Thursday, 25 September 2008

St George's Hall




St George’s Hall is one of the great buildings of Liverpool. More than that, it is one of the great buildings of Britain. It was admired by Queen Victoria, and by Dickens (who famously gave some of his readings there, attracting the sort of crowds we nowadays associate with film stars.)

The Hall was designed as a place where concerts and entertainments would take place, but it had a dual purpose, housing imposing panelled courtrooms, where cases were heard until 1984. If memory serves, Florence Maybrick was tried there, and found guilty of the murder of her husband James, whom some (but not me) believe was Jack the Ripper. In my early days as a solicitor, I appeared in the court myself a couple of times – a fascinating experience.

A little more recently, the Hall was the setting when I launched First Cut is the Deepest – a fairly glitzy event that I remember very fondly indeed. There is even some talk of launching my next book there, but I’m not sure whether it will come to fruition.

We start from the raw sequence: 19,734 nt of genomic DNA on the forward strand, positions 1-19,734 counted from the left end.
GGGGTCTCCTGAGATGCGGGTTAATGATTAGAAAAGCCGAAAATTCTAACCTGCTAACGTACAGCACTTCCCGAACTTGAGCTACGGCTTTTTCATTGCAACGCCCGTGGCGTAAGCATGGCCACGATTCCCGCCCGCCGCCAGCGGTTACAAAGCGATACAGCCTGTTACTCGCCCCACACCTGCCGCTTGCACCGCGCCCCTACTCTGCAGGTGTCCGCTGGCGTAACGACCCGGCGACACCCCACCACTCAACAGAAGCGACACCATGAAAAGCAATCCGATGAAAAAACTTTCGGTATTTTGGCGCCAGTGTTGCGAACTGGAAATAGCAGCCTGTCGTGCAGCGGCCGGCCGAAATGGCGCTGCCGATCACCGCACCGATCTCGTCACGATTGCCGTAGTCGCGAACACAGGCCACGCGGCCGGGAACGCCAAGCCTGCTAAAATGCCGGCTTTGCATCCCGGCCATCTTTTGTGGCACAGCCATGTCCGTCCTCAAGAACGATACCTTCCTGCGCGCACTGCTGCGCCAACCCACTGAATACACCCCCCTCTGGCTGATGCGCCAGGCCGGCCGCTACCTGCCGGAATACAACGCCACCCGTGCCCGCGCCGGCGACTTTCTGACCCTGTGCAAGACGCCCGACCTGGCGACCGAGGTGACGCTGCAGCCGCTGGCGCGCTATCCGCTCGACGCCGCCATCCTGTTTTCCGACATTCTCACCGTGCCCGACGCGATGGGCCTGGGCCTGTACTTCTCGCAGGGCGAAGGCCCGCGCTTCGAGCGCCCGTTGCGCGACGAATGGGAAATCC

I mention the Hall now because I’ve had my first full tour of it, along with a group of Mensa members and visitors to Liverpool from all over the world. As so often happens with places on one’s own doorstep, I saw far more of it when I went into tourist mode than I’d ever seen before.

2 comments:

Mike Tooney said...

Martin:

Your pictorial tours of Liverpool and other locales are fascinating. The pictures and commentary strongly contradict the erroneous image of Liverpool as a squalid, soot-stained port city that I somehow formed over the years. (Too many Angry Young Man-type films, perhaps?) Please, keep publishing them.

Best regards,
Mike Tooney

Martin Edwards said...

Hi Mike. I'll be glad to oblige! Liverpool isn't perfect, but it's a fascinating and massively under-estimated city with a proud history and the possibility of a great future. The stereotypes are misleading - I truly believe it's one of the most interesting cities in Europe.